Brexi “knew how to be a best friend to everybody and give each one of them what they needed,” Ortiz said. “She will be a way with you that she wouldn’t be with me because we don’t have the same needs.”
The middle schooler also was student council president of her sixth-grade class, a “shining star” on the after-school dance team and “always encouraged others to make the right choice,” educators from her school said.
Brexi’s death stole all that – while it also drove home her generation’s gun-violence reality, said her school’s psychologist, who discovered a broader horror as she went classroom-to-classroom to help the kids confront the killing.
“It was that every single child already knew what to do,” Kayla Gallagher said. “They had T-shirts, lanyards, hats, all sorts of clothing with her name and image. They created a shrine at her locker. They went to the vigils.”
More about Brexialee Torres-Ortiz
“The children are so used to this violence that they helped the adults in the building grieve,” Gallagher said.
Now, Brexi’s school community honors her life every month on “Brexi Day,” with activities like putting on a talent show, decorating the campus with flowers or enjoying an ice cream treat.
“We choose to remember her not for the sorrow of her passing but for the joy, determination and the sense of belongingness she brought to our school,” Leeza Roper, a teacher at Syracuse STEM at Blodgett Middle School told CNN.
“Her legacy lives on in the hearts of those she touched.”
Read other profiles of children who have died from gunfire
At the Boys and Girls Club at Central Village where Brexi spent so much of her free time, her name was added to a sign outside the building and her photo hung in the entryway to commemorate the “wonderful impression” she left on the organization, said Stacey Nichols, spokesperson for the Boys and Girls Clubs of Syracuse.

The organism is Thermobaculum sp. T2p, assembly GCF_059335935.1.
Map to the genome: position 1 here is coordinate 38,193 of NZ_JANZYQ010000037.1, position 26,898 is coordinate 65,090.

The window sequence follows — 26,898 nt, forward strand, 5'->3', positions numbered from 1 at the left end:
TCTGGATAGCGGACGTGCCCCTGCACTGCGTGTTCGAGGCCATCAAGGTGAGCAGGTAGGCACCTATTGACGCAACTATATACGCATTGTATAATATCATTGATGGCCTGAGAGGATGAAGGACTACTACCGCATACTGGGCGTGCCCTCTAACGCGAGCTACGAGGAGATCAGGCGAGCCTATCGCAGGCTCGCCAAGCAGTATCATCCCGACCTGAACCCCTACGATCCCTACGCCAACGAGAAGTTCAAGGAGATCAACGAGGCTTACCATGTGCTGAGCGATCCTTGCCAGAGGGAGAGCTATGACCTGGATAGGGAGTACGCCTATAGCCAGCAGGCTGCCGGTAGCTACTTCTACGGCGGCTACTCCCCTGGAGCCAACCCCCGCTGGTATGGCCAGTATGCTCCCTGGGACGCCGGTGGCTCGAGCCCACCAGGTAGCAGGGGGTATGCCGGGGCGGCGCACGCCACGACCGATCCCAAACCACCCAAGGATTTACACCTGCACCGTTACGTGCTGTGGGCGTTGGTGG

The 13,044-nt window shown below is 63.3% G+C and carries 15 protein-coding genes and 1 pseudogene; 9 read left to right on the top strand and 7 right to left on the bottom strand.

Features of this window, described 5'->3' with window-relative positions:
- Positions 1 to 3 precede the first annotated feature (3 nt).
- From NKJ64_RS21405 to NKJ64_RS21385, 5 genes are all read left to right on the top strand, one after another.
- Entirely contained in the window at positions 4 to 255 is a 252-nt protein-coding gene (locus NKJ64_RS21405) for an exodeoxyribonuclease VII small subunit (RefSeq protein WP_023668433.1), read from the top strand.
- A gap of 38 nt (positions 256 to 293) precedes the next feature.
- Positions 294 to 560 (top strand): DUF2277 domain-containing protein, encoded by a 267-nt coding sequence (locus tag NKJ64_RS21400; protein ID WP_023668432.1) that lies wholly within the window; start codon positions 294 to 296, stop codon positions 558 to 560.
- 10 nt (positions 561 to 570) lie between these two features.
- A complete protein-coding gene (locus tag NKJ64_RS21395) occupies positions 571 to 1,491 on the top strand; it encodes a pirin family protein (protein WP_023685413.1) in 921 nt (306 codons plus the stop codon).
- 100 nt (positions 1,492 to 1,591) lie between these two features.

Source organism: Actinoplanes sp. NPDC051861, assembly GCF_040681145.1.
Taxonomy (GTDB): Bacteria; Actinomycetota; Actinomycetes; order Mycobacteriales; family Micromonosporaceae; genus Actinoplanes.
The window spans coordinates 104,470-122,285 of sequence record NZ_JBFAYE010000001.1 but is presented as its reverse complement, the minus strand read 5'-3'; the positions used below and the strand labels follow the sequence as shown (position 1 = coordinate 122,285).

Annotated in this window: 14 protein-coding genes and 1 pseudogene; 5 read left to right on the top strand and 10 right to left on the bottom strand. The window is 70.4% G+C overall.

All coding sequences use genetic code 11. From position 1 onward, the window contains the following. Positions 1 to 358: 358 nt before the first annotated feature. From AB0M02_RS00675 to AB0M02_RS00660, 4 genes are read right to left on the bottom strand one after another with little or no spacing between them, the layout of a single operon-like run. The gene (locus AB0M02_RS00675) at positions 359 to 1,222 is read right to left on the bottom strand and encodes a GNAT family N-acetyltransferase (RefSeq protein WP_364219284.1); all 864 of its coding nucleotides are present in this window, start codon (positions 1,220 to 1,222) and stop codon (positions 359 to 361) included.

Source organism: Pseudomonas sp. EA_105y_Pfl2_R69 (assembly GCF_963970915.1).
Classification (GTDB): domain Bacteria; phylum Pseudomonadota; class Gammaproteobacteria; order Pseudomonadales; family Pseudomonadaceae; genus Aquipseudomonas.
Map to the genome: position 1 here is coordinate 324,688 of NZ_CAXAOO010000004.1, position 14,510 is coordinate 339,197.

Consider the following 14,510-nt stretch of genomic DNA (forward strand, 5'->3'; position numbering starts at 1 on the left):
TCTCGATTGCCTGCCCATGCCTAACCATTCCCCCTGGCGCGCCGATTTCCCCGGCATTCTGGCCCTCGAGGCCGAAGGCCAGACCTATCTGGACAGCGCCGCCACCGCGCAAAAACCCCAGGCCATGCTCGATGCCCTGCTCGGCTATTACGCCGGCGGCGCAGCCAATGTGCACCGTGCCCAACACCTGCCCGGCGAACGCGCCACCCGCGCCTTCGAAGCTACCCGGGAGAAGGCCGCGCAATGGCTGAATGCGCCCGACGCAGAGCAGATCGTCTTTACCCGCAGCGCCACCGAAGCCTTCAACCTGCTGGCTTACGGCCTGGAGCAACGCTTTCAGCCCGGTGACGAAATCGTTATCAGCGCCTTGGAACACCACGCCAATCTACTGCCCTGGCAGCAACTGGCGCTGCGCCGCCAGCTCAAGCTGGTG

“I want that all the kids that go there not be sad when they see her picture,” Ortiz said. “I want them to be motivated to do more and to be better.”
And the Syracuse Police Department worked with the Syracuse Housing Authority to purchase a bench that sits in front of the building in Brexi’s memory so her friends and family have a place to reflect and remember her, Syracuse Police Sgt. Brad Giarrusso said.
“Brexi came from a forgotten community,” Gallagher said, “but she will not be forgotten by her community.”
On October 7, Brexi’s loved ones celebrated what would have been her 12th birthday. But there was no cake and no Brexi to blow out the candles after the birthday song.
Instead, relatives and friends gathered around her grave in the evening and released white balloons in her honor.
“I gotta go celebrate my baby’s birthday at the cemetery,” Ortiz said. “There is no justice. Justice will be bringing my daughter back.”
And though Ortiz would give anything for one more hug from Brexi or one more verse sung together, she takes an ounce of comfort, she said, knowing her daughter “finally made it to the King.”